Our Solar System is now made up of eight planets and their moons, three dwarf planets and moons, thousands of asteroids, comets and dust particles that orbit the Sun. Stars, like our Sun generate their own light while the other bodies shine by reflecting sunlight.
The word "planet" comes from the Greek word for "wanderer". All of the planets travel around the Sun in the same counterclockwise direction. The planets all rotate, or turn on their axes, as they travel around the Sun.
Every planet in our solar system has seasons. But the seasons that occur on other planets are extremely different from the traditional spring, summer, fall and winter weather that we experience here on Earth. On Earth, that tilt is the primary reason for the differences in weather we observe between summer and winter. Planets with smaller tilts might have smaller weather variations and planets with larger tilts could have more extreme variations.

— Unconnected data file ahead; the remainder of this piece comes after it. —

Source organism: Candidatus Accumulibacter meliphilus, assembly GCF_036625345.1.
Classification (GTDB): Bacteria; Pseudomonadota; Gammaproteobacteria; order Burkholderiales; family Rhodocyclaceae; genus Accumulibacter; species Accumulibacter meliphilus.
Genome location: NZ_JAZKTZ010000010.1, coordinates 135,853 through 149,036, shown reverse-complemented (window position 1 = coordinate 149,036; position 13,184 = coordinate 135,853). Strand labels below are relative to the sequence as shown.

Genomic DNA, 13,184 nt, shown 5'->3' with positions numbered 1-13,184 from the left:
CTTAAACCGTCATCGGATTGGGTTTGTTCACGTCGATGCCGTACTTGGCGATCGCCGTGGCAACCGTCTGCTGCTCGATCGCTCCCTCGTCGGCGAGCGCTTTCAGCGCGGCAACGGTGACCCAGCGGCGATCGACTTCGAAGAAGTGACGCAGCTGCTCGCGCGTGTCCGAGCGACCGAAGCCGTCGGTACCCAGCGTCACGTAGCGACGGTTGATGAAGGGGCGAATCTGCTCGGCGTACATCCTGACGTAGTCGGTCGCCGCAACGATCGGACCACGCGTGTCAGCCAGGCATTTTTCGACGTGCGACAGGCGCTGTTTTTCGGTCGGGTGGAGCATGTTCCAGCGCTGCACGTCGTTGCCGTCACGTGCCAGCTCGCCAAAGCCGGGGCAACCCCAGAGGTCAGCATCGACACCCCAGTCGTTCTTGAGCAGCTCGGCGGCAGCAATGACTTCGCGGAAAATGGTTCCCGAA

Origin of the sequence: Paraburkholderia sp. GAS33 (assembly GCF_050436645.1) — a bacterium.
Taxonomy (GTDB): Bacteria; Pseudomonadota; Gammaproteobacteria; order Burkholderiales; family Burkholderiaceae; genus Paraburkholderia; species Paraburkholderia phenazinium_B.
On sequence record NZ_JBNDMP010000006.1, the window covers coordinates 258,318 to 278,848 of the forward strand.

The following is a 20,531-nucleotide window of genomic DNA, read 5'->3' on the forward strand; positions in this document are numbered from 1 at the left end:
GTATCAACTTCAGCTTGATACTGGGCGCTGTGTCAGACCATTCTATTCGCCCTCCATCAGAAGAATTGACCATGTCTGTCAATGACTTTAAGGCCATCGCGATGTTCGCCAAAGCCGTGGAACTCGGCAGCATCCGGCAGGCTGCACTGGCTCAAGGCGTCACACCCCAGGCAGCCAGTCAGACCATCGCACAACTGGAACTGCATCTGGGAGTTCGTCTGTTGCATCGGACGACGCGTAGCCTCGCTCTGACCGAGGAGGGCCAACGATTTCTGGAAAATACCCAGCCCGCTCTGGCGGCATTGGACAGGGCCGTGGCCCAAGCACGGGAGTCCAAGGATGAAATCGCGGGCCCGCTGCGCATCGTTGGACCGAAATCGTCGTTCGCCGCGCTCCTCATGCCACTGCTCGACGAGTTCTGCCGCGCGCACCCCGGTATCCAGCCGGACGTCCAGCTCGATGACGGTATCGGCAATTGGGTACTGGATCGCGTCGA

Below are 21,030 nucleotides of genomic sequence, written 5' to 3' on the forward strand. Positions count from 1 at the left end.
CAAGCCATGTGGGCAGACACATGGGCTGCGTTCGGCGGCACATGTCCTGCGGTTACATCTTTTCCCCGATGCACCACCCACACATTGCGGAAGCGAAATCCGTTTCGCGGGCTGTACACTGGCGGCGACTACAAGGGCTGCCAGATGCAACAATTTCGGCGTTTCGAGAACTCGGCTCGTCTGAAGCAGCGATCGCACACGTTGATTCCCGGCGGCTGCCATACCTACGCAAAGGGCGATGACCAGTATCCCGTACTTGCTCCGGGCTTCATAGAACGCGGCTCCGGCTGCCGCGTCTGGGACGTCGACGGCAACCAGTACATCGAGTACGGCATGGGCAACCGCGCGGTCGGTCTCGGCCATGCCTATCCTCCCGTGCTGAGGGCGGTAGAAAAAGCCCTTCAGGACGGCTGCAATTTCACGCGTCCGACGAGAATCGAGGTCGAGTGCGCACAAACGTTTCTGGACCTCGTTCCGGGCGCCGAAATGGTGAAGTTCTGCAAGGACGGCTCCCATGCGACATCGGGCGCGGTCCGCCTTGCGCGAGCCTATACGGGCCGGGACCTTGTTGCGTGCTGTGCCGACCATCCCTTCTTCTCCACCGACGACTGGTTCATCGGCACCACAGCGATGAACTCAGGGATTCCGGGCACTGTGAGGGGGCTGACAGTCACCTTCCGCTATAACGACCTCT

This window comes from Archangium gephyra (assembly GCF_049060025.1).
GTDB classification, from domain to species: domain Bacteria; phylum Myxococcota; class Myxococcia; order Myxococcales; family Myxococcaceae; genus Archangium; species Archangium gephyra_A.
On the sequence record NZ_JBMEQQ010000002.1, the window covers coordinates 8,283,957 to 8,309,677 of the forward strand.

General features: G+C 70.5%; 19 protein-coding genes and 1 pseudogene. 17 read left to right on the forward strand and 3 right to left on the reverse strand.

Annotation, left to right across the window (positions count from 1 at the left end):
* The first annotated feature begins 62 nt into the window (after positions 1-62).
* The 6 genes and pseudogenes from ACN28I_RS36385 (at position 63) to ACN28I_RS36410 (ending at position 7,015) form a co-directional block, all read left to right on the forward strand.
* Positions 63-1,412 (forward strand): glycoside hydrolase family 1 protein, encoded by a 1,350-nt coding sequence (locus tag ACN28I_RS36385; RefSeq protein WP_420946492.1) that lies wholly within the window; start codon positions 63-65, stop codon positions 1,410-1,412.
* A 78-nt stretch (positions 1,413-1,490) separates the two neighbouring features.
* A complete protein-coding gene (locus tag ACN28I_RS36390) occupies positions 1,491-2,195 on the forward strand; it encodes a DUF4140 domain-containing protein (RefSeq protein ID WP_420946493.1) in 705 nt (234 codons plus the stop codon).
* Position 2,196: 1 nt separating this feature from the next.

Our orbit is nearly circular, so there is little variation in Earth's overall climate, averaged over both northern and southern hemispheres. But other planets have more elliptical orbits, and therefore their seasonal variations in weather are much different than ours.
Image : NASA
see how seasons and weather conditions stack up on other planets